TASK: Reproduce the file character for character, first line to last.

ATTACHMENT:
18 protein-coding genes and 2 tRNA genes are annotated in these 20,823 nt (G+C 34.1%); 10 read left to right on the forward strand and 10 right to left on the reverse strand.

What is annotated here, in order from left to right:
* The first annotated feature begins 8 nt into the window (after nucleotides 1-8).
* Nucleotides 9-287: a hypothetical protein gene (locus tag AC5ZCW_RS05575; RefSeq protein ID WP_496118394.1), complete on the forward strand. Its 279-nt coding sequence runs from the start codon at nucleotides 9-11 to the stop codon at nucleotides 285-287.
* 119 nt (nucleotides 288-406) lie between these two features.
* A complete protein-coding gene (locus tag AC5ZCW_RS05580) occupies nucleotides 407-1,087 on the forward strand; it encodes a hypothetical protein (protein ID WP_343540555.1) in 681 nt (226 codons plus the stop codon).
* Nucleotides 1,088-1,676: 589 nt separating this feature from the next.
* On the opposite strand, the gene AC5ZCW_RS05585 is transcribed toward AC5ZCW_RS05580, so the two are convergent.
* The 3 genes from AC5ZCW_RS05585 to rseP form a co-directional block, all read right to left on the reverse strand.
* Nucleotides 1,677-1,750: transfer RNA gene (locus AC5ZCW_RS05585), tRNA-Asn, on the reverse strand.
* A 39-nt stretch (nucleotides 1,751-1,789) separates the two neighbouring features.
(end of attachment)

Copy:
18 protein-coding genes and 2 tRNA genes are annotated in these 20,823 nt (G+C 34.1%); 10 read left to right on the forward strand and 10 right to left on the reverse strand.

What is annotated here, in order from left to right:
* The first annotated feature begins 8 nt into the window (after nucleotides 1-8).
* Nucleotides 9-287: a hypothetical protein gene (locus tag AC5ZCW_RS05575; RefSeq protein ID WP_496118394.1), complete on the forward strand. Its 279-nt coding sequence runs from the start codon at nucleotides 9-11 to the stop codon at nucleotides 285-287.
* 119 nt (nucleotides 288-406) lie between these two features.
* A complete protein-coding gene (locus tag AC5ZCW_RS05580) occupies nucleotides 407-1,087 on the forward strand; it encodes a hypothetical protein (protein ID WP_343540555.1) in 681 nt (226 codons plus the stop codon).
* Nucleotides 1,088-1,676: 589 nt separating this feature from the next.
* On the opposite strand, the gene AC5ZCW_RS05585 is transcribed toward AC5ZCW_RS05580, so the two are convergent.
* The 3 genes from AC5ZCW_RS05585 to rseP form a co-directional block, all read right to left on the reverse strand.
* Nucleotides 1,677-1,750: transfer RNA gene (locus AC5ZCW_RS05585), tRNA-Asn, on the reverse strand.
* A 39-nt stretch (nucleotides 1,751-1,789) separates the two neighbouring features.